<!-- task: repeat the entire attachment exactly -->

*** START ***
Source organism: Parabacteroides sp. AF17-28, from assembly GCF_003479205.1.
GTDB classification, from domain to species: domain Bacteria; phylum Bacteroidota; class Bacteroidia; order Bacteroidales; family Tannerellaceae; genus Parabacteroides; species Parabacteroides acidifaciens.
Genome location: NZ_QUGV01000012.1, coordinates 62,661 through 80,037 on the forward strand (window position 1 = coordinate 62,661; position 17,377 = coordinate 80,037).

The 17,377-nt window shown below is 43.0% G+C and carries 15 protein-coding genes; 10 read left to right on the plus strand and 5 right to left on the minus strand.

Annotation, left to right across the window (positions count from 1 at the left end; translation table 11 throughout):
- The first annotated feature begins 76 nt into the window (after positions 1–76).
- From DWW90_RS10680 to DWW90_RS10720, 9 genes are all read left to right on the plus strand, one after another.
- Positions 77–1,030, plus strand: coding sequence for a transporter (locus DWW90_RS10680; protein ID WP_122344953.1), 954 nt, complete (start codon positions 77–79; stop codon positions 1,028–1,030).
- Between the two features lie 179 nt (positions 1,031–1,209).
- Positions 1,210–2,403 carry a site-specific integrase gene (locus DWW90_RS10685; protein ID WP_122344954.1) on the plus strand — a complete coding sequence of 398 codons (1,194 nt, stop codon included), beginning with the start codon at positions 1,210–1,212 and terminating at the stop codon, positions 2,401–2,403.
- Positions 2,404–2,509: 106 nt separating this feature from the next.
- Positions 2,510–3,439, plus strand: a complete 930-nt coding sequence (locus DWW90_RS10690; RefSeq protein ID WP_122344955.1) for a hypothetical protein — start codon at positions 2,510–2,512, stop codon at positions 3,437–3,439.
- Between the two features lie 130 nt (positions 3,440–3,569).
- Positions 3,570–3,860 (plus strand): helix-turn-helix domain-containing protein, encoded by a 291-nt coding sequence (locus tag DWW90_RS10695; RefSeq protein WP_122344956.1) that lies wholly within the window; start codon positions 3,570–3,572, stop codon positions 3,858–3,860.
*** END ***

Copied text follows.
Source organism: Parabacteroides sp. AF17-28, from assembly GCF_003479205.1.
GTDB classification, from domain to species: domain Bacteria; phylum Bacteroidota; class Bacteroidia; order Bacteroidales; family Tannerellaceae; genus Parabacteroides; species Parabacteroides acidifaciens.
Genome location: NZ_QUGV01000012.1, coordinates 62,661 through 80,037 on the forward strand (window position 1 = coordinate 62,661; position 17,377 = coordinate 80,037).

The 17,377-nt window shown below is 43.0% G+C and carries 15 protein-coding genes; 10 read left to right on the plus strand and 5 right to left on the minus strand.

Annotation, left to right across the window (positions count from 1 at the left end; translation table 11 throughout):
- The first annotated feature begins 76 nt into the window (after positions 1–76).
- From DWW90_RS10680 to DWW90_RS10720, 9 genes are all read left to right on the plus strand, one after another.
- Positions 77–1,030, plus strand: coding sequence for a transporter (locus DWW90_RS10680; protein ID WP_122344953.1), 954 nt, complete (start codon positions 77–79; stop codon positions 1,028–1,030).
- Between the two features lie 179 nt (positions 1,031–1,209).
- Positions 1,210–2,403 carry a site-specific integrase gene (locus DWW90_RS10685; protein ID WP_122344954.1) on the plus strand — a complete coding sequence of 398 codons (1,194 nt, stop codon included), beginning with the start codon at positions 1,210–1,212 and terminating at the stop codon, positions 2,401–2,403.
- Positions 2,404–2,509: 106 nt separating this feature from the next.
- Positions 2,510–3,439, plus strand: a complete 930-nt coding sequence (locus DWW90_RS10690; RefSeq protein ID WP_122344955.1) for a hypothetical protein — start codon at positions 2,510–2,512, stop codon at positions 3,437–3,439.
- Between the two features lie 130 nt (positions 3,440–3,569).
- Positions 3,570–3,860 (plus strand): helix-turn-helix domain-containing protein, encoded by a 291-nt coding sequence (locus tag DWW90_RS10695; RefSeq protein WP_122344956.1) that lies wholly within the window; start codon positions 3,570–3,572, stop codon positions 3,858–3,860.